Last week I gave a brief talk at the AlwaysOn OnMobile 2011 conference titled “Disrupting the Enterprise” (video). It was pretty well received, and I promised to write up more that Friday. Well… it’s two Friday’s later, so here goes.
To start, this isn’t really about Expensify. It’s about the conditions that allow Expensify to exist — conditions that simply weren’t true a few years ago, and at least one condition that will probably never be true again. It’s about conditions that I’m theorizing affect (or could affect) more industries than just expense reporting, including maybe yours? If so (or if not) I’d love to hear from you in the comments. Because ultimately, my goal is to learn if our experiences are unique, or if we’re just missing something, or if maybe we’re actually ahead of the curve and have some valuable lesson to share. Whatever it is, let me know what you think.
Condition #1: Consumerization of I.T. == Employee Empowerment
The hip term used to describe the first of these conditions is the “consumerization of I.T.”. I think that name is supposed to convey that “information technology” departments (does anybody even use that term anymore?) are grappling with a massive influx of consumer products brought into the work environment. As best as I can tell, this really started in earnest when people started bringing Macs to PC-only shops. They didn’t ask permission, they just sorta plugged in and got to work.
(In my case, during my very brief “experimental” time after I left Windows and before I adopted Ubuntu, I had a Mac. It was during that short window that my tiny startup was acquired by a very large company, the sort that uses the term “IT” with a straight face. At the time, they didn’t officially support Mac: none of their custom tools worked on it, and it violated all sorts of internal company policy to even plug in an unauthorized device. They gave me and my team PC’s and instructed us to use them. Instead, we imaged the hard drives and installed them on Mac VMs — to use in those rare instances we needed them — and then ported the tools we needed to Mac. It took a day, and made questionable use of some SSH proxy servers placed strategically on the internal network, but on day two we were productive again.)
I’d wager that in most cases, IT didn’t even realize this was happening until they strolled by somebody’s desk and saw the wrong color laptop plugged in to the corporate LAN. If they said anything at all, the conversation probably went like:
IT: “Hi there, we don’t support Macs.”
Employee: “It’s what I need to be productive, go talk to my boss.”
(one day passes)
IT: “New policy, we support Macs!”
I think Macs led the charge, but then iPhones followed suit in BlackBerry shops, DropBox followed suit in SharePoint shops, etc. The specific pairings of corporate/consumer technology are debatable — and I don’t know that one always replaces the other versus just obviates it — but I think the results aren’t: more and more, when employees want something, they get it. Maybe not always, and maybe moreso in smaller companies over large, but it’s a growing trend that I don’t see reversing anytime soon.
Which is why, incidentally, I don’t like the ambiguous “Consumerization of IT” term. Not only is it straight up unclear, but it emphasizes the wrong thing. Whether the technology is “consumer grade” or not is far less important than who picks it. And the key point is it’s the employee who is doing the picking. In an area where employees previously followed strict IT policies, they are now empowered to make their own choices. This is why I prefer to call this trend one of “Employee Empowerment”.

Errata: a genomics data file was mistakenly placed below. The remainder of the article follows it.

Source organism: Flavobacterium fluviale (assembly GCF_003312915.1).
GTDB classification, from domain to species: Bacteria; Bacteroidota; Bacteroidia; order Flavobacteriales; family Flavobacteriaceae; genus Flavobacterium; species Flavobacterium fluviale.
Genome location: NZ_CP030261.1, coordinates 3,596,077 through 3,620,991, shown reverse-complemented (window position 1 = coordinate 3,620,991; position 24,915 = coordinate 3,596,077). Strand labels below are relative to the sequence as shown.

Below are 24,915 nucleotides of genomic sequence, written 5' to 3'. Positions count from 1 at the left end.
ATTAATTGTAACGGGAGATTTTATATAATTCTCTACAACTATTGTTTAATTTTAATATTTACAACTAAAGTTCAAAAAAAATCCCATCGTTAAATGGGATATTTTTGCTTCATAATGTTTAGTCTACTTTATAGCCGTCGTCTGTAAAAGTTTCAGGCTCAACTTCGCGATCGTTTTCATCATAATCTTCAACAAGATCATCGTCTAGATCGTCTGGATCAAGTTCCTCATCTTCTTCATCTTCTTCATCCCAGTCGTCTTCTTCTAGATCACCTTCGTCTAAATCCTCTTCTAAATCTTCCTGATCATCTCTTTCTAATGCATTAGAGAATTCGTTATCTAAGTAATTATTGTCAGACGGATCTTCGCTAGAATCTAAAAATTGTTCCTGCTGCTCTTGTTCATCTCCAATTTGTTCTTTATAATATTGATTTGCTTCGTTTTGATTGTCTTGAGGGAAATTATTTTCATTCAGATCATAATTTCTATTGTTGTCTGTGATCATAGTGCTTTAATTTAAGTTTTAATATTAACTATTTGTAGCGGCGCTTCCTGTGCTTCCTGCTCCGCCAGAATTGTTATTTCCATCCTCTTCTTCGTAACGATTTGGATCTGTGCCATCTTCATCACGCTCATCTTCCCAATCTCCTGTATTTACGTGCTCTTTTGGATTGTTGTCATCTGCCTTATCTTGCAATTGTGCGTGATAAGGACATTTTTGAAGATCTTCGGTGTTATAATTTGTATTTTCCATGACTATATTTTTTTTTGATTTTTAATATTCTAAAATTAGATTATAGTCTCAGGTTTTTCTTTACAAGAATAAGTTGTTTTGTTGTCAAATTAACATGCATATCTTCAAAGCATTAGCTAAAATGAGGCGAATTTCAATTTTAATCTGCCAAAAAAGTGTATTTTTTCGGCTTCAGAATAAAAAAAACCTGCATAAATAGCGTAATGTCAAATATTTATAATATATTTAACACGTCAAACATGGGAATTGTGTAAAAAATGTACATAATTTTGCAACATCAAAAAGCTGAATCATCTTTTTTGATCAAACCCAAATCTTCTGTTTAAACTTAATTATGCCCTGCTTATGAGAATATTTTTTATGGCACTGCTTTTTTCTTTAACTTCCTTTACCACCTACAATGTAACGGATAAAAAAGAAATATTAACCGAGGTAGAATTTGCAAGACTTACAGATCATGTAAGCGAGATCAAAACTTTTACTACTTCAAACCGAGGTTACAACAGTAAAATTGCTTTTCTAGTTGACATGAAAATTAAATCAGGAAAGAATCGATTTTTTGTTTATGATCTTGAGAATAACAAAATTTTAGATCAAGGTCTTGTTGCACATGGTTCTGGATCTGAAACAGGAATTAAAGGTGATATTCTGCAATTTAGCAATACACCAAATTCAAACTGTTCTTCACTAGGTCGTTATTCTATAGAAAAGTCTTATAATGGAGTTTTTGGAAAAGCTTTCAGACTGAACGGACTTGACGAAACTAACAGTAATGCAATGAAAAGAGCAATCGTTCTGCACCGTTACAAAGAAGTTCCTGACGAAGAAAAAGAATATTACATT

Why you should care: Previously, if you wanted to sell into an enterprise, you had no choice but to go straight to the policymaker. But now there’s an opportunity to enter the enterprise through the back door: the employees themselves. If you can find a way to get employees to individually and proactively adopt your product, then they sell you to the policymaker when that time comes. Which is great as they know the local conditions and political landscape better than you. It’s like having an “inside man” championing your every sale.
Expensify example: Once upon a time there was a company that processed a lot of expense reports using paper printouts of Excel spreadsheets with physically affixed paper receipts. On a bright and sunny day with magic in the air, a department manager takes the next of an endless series of expense reports off a tall stack of envelopes, only to find that it is a printout of something called Expensify. All the same information is there, all the receipts are there… just not in the format expected. He sets it aside. Later, he finds another employee has done the same — an employee on the other side of the country, who likely has no interaction (or coordination) with the first. Eventually enough employees have done this that he reaches out to Expensify to start a trial. While the trial is ongoing, more employees — without even knowing Expensify is being trialled by the company — submit Expensify reports. Sometimes via printouts, sometimes by emailed PDFs, and sometimes submitted online using the service itself. Eventually that department adopts. Then other departments. Now everyone uses Expensify and they’ve just finished processing their 5000th Expensify report. All due to a few proactive employees just trying to be productive.
Tune in next Friday to learn how “Word of Mouth is now Winner Takes All”. (Follow us on Twitter at @expensify to be notified when it comes out.) See you then!
Next: Word Of Mouth is Winner Takes All (2/6)